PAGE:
Welcome snowbirds! You are possibly returning while the hurricane season drags into the fall. Most likely, your condominium association has taken proactive steps to maintain your building in the event of a serious storm. There are a few things you can do to protect the inside of your unit. 

  • Create an exit strategy in case of evacuation.
  • Inventory and video the contents of your property. 
  • Assemble a watertight container with your valuables, documents, passports, licenses, medications, and emergency contact information. 
  • Prepare a Hurricane Box with plenty of water, pre-packaged/canned foods, portable sterno stove, batteries, battery operated radio, flashlights, and first-aid/survival items necessary to last for up to a week.
  • Have cash available so you do not have to rely on ATM machines. 
  • Finally, talk to your insurance agent and make sure your insurance is up to date!

For more information, call (954) 540-2692 or visit www.trcww.com.

Insurance Premium Financing: A Solution for Condominium and Homeowners Associations

By City National Bank

Community associations are often faced with a challenge when they receive the annual renewal of the association’s master insurance policy. Unlike personal insurance policies where the premiums can be paid over monthly installments, this premium is tens of thousands of dollars, and many associations do not have that large of a reserve to cover the premium in full.

The solution is insurance premium financing, which coming from a bank or finance company allows associations to finance the large premium over the course of the year, typically allowing the association to pay the premium over 11 months. This improves the association’s cash flow and maintains its liquidity levels, while at the same time making sure the insurance carrier is paid in full as required.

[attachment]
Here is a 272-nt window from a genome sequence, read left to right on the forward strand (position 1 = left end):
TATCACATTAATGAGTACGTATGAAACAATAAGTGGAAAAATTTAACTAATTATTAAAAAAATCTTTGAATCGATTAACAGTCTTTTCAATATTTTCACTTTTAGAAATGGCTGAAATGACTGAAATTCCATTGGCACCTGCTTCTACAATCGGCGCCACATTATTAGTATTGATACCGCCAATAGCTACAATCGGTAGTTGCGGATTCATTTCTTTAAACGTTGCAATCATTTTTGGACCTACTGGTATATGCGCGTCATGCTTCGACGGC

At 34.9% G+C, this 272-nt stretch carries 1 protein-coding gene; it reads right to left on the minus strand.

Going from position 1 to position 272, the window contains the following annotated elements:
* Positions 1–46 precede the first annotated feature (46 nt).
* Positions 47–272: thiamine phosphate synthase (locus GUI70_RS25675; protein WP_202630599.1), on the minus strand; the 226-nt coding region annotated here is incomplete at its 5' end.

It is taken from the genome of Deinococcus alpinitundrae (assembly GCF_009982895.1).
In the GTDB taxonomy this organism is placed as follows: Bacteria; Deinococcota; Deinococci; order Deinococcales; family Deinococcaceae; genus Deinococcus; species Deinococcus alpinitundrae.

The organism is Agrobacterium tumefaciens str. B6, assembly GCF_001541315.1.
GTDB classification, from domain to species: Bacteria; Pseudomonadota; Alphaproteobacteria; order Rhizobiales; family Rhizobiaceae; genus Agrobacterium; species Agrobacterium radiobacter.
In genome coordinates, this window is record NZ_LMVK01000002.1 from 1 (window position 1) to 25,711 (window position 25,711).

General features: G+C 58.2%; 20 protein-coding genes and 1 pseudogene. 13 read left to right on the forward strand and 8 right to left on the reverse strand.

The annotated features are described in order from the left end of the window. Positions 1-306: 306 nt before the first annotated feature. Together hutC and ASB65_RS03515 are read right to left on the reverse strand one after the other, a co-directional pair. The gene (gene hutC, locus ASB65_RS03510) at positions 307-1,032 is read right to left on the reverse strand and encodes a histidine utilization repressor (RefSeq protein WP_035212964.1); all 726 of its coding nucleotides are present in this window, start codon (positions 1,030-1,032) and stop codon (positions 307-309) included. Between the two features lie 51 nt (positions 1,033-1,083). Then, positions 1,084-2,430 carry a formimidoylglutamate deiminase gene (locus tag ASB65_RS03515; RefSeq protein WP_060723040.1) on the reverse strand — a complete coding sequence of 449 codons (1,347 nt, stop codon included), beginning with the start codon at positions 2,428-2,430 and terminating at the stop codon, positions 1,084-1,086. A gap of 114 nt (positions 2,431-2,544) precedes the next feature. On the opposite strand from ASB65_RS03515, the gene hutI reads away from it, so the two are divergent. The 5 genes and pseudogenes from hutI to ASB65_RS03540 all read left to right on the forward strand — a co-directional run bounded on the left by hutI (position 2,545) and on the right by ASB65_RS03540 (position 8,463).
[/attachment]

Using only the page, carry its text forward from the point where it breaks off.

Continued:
While interest rates vary, typical insurance premium financing rates are between two and six percent. Look for a vendor with an in-depth understanding of the factors affecting community associations. Keep in mind that these premiums, while financed, will still need to be paid off within the year. 

For more information, visit www.citynational.com.

Is Your Patio Furniture a Candidate for Restoration?

By Tammy Leeman

Condominiums, country clubs, and HOAs with old and worn patio furniture should consider a powder coating restoration process instead of taking on the greater expense of furniture replacement. If the finish on the frames is still in great condition, then simply re-strapping or re-slinging is also an option. You can update the look of your furniture and save your property a lot of money!

The restoration process involves completely stripping off the old, dull finish by sandblasting with aluminum oxide. The metal surface is then pretreated with a five stage chemical pretreatment process. This properly prepares the patio furniture for the powder coating application. The powder is sprayed onto the metal surface of the furniture that is then baked in an industrial oven to cure the powder to a beautiful, long-lasting, final finish. Once the powder coating process is completed, the new straps or sling materials are installed along with any protective foot glides to protect flooring.

For more information, call (954) 917-2715 or visit www.absolutepowdercoat.com.